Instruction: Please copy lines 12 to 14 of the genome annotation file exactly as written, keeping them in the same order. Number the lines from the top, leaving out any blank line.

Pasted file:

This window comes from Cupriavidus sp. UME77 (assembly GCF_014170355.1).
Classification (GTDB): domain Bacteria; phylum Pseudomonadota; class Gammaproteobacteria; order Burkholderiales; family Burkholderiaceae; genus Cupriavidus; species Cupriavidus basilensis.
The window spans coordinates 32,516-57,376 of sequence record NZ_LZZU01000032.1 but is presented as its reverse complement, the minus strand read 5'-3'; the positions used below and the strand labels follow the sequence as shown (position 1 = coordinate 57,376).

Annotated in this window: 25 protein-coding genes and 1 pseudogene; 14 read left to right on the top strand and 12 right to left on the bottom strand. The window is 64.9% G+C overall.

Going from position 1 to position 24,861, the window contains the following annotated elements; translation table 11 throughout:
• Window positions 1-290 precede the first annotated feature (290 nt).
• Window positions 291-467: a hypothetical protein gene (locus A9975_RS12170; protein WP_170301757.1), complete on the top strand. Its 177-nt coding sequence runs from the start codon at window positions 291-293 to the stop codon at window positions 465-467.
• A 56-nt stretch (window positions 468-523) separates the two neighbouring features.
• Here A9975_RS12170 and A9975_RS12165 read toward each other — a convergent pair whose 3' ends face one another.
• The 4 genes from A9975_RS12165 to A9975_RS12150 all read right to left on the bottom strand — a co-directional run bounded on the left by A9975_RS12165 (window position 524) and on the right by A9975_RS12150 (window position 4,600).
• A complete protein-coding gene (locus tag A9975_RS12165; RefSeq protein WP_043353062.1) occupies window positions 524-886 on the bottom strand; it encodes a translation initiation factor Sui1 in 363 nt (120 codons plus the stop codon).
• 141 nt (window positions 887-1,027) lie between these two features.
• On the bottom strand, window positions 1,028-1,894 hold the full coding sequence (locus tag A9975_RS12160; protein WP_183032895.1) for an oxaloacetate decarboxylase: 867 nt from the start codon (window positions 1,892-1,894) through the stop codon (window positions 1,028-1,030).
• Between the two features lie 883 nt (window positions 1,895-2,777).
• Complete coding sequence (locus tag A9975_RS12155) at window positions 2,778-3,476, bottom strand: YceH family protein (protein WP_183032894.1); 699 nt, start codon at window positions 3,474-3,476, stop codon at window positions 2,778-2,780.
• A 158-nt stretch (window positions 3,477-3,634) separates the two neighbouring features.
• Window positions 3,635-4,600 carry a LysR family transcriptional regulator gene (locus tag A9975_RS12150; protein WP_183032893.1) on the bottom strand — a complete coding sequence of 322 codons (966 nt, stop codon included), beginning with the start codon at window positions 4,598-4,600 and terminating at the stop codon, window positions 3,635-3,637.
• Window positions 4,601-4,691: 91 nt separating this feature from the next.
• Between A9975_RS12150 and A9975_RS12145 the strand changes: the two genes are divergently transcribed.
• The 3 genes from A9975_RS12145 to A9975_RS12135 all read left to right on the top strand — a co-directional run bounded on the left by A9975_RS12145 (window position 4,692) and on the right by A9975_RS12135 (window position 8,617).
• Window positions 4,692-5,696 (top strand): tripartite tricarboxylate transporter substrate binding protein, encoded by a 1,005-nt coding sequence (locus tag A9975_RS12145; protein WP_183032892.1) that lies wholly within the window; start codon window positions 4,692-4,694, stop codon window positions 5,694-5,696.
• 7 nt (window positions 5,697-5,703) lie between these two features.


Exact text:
• 141 nt (window positions 887-1,027) lie between these two features.
• On the bottom strand, window positions 1,028-1,894 hold the full coding sequence (locus tag A9975_RS12160; protein WP_183032895.1) for an oxaloacetate decarboxylase: 867 nt from the start codon (window positions 1,892-1,894) through the stop codon (window positions 1,028-1,030).
• Between the two features lie 883 nt (window positions 1,895-2,777).